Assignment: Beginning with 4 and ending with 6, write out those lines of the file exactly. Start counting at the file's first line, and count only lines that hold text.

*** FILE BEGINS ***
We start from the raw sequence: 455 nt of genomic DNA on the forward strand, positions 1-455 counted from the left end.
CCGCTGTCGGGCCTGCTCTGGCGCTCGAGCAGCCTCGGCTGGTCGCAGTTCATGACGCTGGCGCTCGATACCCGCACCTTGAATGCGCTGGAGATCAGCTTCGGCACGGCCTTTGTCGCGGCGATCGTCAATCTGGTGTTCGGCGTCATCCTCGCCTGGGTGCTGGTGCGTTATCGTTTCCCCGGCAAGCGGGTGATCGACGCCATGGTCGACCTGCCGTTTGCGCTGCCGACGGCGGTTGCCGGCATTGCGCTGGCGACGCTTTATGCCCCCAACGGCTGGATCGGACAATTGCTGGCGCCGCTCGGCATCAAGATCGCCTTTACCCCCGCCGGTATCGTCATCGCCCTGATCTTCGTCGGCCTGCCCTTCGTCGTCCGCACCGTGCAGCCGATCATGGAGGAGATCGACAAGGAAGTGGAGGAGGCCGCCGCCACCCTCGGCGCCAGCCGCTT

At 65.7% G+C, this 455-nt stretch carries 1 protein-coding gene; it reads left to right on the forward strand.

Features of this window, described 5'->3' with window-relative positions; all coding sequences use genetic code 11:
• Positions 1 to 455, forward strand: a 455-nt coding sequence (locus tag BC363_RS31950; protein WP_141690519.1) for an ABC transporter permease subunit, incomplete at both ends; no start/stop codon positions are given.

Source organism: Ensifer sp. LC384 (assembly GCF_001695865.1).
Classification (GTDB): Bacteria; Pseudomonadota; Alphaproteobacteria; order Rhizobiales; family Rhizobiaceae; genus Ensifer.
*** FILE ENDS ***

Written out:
Features of this window, described 5'->3' with window-relative positions; all coding sequences use genetic code 11:
• Positions 1 to 455, forward strand: a 455-nt coding sequence (locus tag BC363_RS31950; protein WP_141690519.1) for an ABC transporter permease subunit, incomplete at both ends; no start/stop codon positions are given.

Source organism: Ensifer sp. LC384 (assembly GCF_001695865.1).